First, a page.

1. Quiggin reckons Tesla battery can solve climate change
Assuming the Tesla system comes anywhere near meeting its announced specifications, and noting that electric cars are also on the market from Tesla and others, we now have just about everything we need for a technological fix for climate change, based on a combination of renewable energy and energy efficiency, at a cost that’s a small fraction of global income (and hence a small fraction of national income for any country).
We don’t need radical economic changes which will entail the end of industrial society/capitalism as we know it or nuclear energy on a massive scale.
See also his:
We looked at the Tesla battery as such last week (see item 3).
- The University of Western Australia has cancelled the $4 million contract for a think tank spearheaded by controversial Danish academic Bjorn Lomborg.
The Australian Consensus Centre was going to be set up with the help of a $4 million Federal Government grant, but University Vice-Chancellor Paul Johnson last night said the proposed centre was untenable and lacked academic support.
The Education Minister Christopher Pyne has told newspaper journalists he’s seeking legal advice about the University’s decision to hand back the funding, but he says he’ll find another University to host the Consensus Centre.
Pyne and human rights commissioner, Tim Wilson, have objected to the university’s action on the grounds of free speech and censorship. Universities are about quality, not any old rubbish! Graham Readfearn looks at Lomborg’s economics and climate science, and finds both problematic, to say the least.
Maurice Newman is a former chairman of the Australian Stock Exchange, Deutsche Bank, the Australian Broadcasting Corporation and a former chancellor of Macquarie University.
Since September 2013 he’s also been the chairman of the Prime Minister’s Business Advisory Council.
- The Prime Minister’s top business adviser says the United Nations is trying to use the fear of climate change to orchestrate an anti-freedom, anti-capitalist new world order.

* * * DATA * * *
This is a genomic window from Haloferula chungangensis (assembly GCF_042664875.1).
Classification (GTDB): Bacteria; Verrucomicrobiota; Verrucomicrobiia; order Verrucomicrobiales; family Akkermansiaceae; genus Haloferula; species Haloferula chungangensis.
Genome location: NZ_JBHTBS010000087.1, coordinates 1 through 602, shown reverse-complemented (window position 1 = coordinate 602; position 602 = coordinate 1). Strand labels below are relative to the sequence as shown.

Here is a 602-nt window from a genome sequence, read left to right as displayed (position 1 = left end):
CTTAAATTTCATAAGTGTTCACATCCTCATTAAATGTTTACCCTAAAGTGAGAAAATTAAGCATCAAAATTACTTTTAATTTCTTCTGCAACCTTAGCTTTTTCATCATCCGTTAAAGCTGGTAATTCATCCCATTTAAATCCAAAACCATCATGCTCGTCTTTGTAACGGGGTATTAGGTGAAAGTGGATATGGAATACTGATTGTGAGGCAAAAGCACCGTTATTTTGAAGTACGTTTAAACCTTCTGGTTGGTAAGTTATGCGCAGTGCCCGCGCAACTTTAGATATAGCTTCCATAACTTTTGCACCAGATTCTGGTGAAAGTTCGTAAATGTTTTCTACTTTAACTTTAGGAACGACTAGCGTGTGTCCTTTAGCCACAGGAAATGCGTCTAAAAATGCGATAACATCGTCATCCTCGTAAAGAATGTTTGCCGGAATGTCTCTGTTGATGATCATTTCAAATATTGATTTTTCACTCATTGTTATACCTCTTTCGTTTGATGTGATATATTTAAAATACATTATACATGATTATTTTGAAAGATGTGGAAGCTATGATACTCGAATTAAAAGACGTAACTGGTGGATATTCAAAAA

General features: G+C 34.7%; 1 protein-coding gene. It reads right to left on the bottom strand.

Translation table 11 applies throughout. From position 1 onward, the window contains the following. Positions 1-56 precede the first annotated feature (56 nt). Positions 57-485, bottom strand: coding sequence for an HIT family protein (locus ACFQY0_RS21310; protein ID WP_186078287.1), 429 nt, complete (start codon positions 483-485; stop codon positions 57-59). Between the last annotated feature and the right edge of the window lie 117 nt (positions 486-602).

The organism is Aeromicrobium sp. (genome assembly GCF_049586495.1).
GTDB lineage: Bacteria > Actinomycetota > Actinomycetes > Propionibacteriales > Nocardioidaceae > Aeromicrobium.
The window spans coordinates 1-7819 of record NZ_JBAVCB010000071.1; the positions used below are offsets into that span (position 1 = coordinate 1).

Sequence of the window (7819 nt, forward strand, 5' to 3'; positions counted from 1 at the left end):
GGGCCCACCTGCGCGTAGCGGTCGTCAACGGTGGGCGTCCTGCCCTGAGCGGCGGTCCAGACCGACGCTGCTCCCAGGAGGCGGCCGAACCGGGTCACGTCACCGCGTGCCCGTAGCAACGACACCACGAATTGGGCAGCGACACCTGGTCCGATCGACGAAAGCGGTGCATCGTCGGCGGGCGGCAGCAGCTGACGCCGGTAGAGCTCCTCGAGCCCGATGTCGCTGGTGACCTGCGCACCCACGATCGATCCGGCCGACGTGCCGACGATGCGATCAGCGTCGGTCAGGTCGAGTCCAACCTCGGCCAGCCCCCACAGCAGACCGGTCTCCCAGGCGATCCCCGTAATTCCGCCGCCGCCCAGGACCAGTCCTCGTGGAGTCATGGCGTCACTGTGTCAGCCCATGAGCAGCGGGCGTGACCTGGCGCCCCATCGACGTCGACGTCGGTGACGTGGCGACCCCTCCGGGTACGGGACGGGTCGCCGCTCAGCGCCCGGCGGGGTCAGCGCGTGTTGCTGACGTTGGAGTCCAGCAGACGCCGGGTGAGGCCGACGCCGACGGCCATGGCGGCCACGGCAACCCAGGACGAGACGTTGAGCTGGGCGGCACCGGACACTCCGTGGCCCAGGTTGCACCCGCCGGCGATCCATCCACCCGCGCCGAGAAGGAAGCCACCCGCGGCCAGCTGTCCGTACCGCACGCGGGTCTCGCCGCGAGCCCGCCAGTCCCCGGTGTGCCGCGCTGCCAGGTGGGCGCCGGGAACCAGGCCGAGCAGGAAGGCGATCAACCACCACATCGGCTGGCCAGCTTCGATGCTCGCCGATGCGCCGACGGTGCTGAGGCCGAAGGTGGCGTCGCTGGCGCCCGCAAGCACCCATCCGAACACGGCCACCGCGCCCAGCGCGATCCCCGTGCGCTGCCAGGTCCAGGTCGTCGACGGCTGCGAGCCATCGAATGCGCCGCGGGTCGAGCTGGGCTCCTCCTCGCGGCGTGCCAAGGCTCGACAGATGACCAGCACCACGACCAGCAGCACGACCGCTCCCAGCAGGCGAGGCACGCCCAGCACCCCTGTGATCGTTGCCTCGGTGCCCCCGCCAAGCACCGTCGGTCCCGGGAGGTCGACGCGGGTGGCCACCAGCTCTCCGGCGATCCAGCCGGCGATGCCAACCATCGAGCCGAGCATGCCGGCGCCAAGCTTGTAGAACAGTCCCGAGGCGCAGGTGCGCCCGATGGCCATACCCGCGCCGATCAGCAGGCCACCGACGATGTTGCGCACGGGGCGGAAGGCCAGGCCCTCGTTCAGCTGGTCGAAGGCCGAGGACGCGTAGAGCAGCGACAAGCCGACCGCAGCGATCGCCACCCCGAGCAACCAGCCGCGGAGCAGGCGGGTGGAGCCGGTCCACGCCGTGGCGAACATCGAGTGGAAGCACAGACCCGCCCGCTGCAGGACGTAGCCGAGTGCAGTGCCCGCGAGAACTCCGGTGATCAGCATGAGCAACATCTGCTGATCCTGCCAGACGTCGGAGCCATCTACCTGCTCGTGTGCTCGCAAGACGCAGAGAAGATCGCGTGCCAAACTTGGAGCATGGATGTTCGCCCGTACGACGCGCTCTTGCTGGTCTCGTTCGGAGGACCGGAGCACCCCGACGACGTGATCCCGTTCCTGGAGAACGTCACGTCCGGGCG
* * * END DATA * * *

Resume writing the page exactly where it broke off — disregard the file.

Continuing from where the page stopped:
In an article in The Oz he urges Tony Abbott not to listen to the UN and resist attempts to get Australia to sign a climate treaty. But:
- The Australian Chamber of Commerce and Industry has distanced itself from Mr Newman’s comments and so has the Federal Environment Minister Greg Hunt.
Sensible. I’m with David Karoly. Maurice Newman lives in an alternative reality.
4. “It’s crazy to think that 2 degrees Celsius is safe limit”
David Spratt tells us that James Hansen told ABC Radio National Breakfast that “its crazy to think that 2 degrees Celsius is safe limit.” For example:
- We know that the prior interglacial period about 120,000 years ago – it’s called the Eemian – was less than 2 degrees C warmer than pre-industrial conditions and sea level was a least 6 to 8 metres higher…
- The ice sheets are losing mass faster and faster with a doubling the of [ice loss] about 10 years. If that continues, we would get sea-level rises of several metres within 40 to 50 years.
Back in 2011 Hansen said that the notion that 1.5°C is a safe target is out the window, and even 1 degree looks like an unacceptably high risk.
What is lacking in the politics of climate change is the notion of a safe climate. The IPCC processes are normalising 3°C as the best we can do.
See also The folly of two degrees.
During the northern summer of 2014 NOAA’s Mauna Loa observatory in Hawaii averaged above 400 ppm for several months in a row. Now, for the first time, the global average has topped 400 ppm for a whole month in March. Here’s the global graph:
For March the figure was 400.83 ppm, on May 4 it reached 403.90 ppm.
6. California drought could change food market
The Sierra Nevada Mountains supply a third of the state’s water. Last season the snowpack was 8% of the yearly average.
Governor Jerry Brown has mandated that urban water agencies reduce usage by 25%, but he has allowed agriculture, which uses 80% of the water, to carry on regardless.
Problem is the water is being used unsustainably. Groundwater resources in some areas are over-extracted by 80 per cent, with aquifers falling by 60 feet each year.
The scale is enormous:
- Californian irrigators used 28,986 gigalitres a year, compared to about 11,060 gigalitres in Australia.
This was used to produce up to $31 billion worth of irrigation produce each year, compared to Australia’s $13 billion.
A continued drought in California could disrupt the American food system and have ripple effects elsewhere.